There’s nothing more juvenile than having a hero.
At least that’s what I’ve always told myself as consolation for never being able to think of one when reading those silly celebrity questionnaires. ‘Who do you most respect and why?’ ‘If you could have dinner with anyone at all, alive or dead, who would it be?’ ‘Who’s your greatest inspiration?’
My mind has a habit of emptying itself pretty quickly when put on the spot in such a – well, shall we say juvenile? please? – way. Before job interviews I always try to think of an appropriate answer. One that would make me look both supremely knowledgeable yet also humble and somewhat irreverently witty. But I’ve never ever managed to come up with a good one … and that inevitably makes me spiral into paranoid collapse (Oh my god, they’re going to ask me it and I’ll say someone like Virginia Woolf and they’ll think that’s really naf and then they won’t want me. Argh…).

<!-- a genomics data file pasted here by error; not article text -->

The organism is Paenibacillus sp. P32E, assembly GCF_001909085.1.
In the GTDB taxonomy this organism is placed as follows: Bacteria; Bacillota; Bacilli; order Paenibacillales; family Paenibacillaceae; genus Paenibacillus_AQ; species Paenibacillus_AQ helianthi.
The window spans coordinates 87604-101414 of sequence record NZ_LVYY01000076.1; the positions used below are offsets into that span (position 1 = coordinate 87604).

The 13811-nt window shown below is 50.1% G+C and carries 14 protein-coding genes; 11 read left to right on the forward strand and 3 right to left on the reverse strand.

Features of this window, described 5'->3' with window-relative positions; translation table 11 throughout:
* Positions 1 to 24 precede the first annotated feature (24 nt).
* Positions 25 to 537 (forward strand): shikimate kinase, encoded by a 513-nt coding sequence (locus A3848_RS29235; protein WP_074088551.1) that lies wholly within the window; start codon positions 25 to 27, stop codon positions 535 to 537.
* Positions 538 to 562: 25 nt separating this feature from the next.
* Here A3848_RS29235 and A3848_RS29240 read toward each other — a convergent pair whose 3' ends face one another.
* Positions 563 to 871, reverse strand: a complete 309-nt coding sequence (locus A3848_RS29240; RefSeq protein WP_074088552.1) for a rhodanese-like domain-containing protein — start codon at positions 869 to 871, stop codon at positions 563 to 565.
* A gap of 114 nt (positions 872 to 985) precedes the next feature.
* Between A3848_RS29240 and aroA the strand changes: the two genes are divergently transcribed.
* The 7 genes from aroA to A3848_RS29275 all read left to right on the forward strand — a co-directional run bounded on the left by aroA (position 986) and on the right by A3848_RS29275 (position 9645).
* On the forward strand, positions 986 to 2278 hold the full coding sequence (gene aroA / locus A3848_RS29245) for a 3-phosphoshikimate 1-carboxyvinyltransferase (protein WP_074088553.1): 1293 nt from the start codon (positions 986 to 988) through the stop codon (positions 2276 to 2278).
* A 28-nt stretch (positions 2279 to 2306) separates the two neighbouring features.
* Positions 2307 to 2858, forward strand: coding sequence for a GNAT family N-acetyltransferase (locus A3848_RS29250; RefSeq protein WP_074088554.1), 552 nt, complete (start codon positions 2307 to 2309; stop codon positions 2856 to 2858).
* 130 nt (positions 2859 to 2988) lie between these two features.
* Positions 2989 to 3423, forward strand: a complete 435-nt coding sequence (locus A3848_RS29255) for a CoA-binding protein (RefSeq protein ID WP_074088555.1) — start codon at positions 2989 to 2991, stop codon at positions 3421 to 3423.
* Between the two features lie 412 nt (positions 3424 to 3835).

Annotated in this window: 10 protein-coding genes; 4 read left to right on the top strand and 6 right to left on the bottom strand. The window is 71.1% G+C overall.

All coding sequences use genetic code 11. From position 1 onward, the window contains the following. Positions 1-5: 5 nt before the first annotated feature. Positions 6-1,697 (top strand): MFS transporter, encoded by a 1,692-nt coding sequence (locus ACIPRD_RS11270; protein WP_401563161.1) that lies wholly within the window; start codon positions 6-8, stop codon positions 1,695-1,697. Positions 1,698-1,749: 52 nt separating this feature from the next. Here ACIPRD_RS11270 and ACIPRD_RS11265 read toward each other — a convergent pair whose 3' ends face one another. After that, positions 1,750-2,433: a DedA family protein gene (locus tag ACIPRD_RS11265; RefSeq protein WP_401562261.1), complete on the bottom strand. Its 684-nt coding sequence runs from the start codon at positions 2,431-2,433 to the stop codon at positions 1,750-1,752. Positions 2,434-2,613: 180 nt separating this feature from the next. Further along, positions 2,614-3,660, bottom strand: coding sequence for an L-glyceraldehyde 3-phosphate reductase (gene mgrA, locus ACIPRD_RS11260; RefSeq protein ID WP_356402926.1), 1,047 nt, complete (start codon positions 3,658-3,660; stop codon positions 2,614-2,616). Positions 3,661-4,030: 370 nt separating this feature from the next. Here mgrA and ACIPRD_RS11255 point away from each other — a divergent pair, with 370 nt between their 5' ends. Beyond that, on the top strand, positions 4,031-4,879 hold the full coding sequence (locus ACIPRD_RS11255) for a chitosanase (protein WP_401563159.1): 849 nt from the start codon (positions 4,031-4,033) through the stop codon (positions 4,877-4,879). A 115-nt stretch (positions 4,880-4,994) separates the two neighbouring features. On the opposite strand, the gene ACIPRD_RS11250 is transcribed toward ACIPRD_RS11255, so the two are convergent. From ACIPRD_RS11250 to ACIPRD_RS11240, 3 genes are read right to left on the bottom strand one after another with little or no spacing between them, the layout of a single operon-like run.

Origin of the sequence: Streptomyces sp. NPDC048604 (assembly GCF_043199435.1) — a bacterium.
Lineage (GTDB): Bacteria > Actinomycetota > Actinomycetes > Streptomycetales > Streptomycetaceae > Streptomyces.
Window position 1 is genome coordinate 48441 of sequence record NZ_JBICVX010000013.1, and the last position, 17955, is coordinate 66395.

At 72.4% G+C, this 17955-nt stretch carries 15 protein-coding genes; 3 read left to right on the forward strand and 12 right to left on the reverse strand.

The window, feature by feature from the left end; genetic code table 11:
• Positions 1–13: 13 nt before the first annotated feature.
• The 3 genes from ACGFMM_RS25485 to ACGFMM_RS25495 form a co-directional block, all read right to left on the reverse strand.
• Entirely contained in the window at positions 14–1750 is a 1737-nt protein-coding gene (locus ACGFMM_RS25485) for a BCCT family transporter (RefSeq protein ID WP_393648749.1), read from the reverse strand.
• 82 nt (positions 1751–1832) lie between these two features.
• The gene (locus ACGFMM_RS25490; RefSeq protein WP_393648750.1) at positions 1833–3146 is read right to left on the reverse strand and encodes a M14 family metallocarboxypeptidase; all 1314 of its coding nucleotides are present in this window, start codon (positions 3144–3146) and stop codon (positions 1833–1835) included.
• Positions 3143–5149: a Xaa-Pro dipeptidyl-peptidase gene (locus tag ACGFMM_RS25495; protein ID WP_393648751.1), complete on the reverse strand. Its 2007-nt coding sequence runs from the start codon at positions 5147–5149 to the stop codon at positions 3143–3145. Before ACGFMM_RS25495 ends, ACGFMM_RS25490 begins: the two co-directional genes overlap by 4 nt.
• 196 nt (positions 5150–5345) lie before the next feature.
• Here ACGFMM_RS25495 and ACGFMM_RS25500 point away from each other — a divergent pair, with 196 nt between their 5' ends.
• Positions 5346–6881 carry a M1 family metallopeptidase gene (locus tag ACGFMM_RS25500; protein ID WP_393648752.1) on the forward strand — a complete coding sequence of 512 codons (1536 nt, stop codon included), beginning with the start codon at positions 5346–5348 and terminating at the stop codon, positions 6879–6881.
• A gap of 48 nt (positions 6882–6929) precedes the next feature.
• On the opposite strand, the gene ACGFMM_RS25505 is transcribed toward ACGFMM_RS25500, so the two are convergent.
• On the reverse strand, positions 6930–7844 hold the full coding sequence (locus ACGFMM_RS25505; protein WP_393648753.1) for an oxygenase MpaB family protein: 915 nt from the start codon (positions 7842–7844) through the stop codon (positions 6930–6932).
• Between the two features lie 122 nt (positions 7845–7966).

On reading Kelis’s answer to the question: ‘What living person do you most admire and why?’ in the Guardian (here), what little respect I had for her completely vanished. ‘My mom. She has been a fashion designer and run a catering business.’ I mean, come on …
So, now I find myself in something of a quandary. Because now I realise I have a hero. It’s so juvenile. It’s so silly and daft, and it’s so pathetic that I feel the only way to make it at least half-way bearable is to write about it, because that might be a way of making it into something slightly more useful.